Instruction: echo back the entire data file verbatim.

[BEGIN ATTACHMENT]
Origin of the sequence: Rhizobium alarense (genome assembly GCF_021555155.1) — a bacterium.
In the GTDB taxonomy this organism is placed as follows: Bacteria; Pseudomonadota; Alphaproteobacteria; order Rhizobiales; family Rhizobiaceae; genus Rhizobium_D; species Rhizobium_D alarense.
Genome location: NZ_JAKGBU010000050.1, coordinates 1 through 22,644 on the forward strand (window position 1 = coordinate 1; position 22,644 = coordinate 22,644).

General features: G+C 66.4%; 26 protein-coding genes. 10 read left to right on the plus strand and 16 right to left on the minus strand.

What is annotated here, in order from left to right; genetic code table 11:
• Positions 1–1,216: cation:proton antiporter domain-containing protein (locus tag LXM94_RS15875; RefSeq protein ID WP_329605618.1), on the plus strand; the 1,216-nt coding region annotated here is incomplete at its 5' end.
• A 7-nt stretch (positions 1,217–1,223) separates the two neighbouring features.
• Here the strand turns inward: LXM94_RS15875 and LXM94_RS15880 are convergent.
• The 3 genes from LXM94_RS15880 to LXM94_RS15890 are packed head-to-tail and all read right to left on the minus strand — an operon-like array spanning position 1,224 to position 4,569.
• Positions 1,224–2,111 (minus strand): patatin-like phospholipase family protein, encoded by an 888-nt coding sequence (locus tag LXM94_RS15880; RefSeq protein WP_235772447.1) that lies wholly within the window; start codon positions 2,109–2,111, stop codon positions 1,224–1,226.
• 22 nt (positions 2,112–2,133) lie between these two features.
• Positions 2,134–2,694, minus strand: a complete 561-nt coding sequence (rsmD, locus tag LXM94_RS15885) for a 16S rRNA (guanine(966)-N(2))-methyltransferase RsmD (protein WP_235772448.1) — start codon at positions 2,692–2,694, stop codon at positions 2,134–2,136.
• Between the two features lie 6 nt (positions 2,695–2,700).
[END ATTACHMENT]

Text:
Origin of the sequence: Rhizobium alarense (genome assembly GCF_021555155.1) — a bacterium.
In the GTDB taxonomy this organism is placed as follows: Bacteria; Pseudomonadota; Alphaproteobacteria; order Rhizobiales; family Rhizobiaceae; genus Rhizobium_D; species Rhizobium_D alarense.
Genome location: NZ_JAKGBU010000050.1, coordinates 1 through 22,644 on the forward strand (window position 1 = coordinate 1; position 22,644 = coordinate 22,644).

General features: G+C 66.4%; 26 protein-coding genes. 10 read left to right on the plus strand and 16 right to left on the minus strand.

What is annotated here, in order from left to right; genetic code table 11:
• Positions 1–1,216: cation:proton antiporter domain-containing protein (locus tag LXM94_RS15875; RefSeq protein ID WP_329605618.1), on the plus strand; the 1,216-nt coding region annotated here is incomplete at its 5' end.
• A 7-nt stretch (positions 1,217–1,223) separates the two neighbouring features.
• Here the strand turns inward: LXM94_RS15875 and LXM94_RS15880 are convergent.
• The 3 genes from LXM94_RS15880 to LXM94_RS15890 are packed head-to-tail and all read right to left on the minus strand — an operon-like array spanning position 1,224 to position 4,569.
• Positions 1,224–2,111 (minus strand): patatin-like phospholipase family protein, encoded by an 888-nt coding sequence (locus tag LXM94_RS15880; RefSeq protein WP_235772447.1) that lies wholly within the window; start codon positions 2,109–2,111, stop codon positions 1,224–1,226.
• 22 nt (positions 2,112–2,133) lie between these two features.
• Positions 2,134–2,694, minus strand: a complete 561-nt coding sequence (rsmD, locus tag LXM94_RS15885) for a 16S rRNA (guanine(966)-N(2))-methyltransferase RsmD (protein WP_235772448.1) — start codon at positions 2,692–2,694, stop codon at positions 2,134–2,136.
• Between the two features lie 6 nt (positions 2,695–2,700).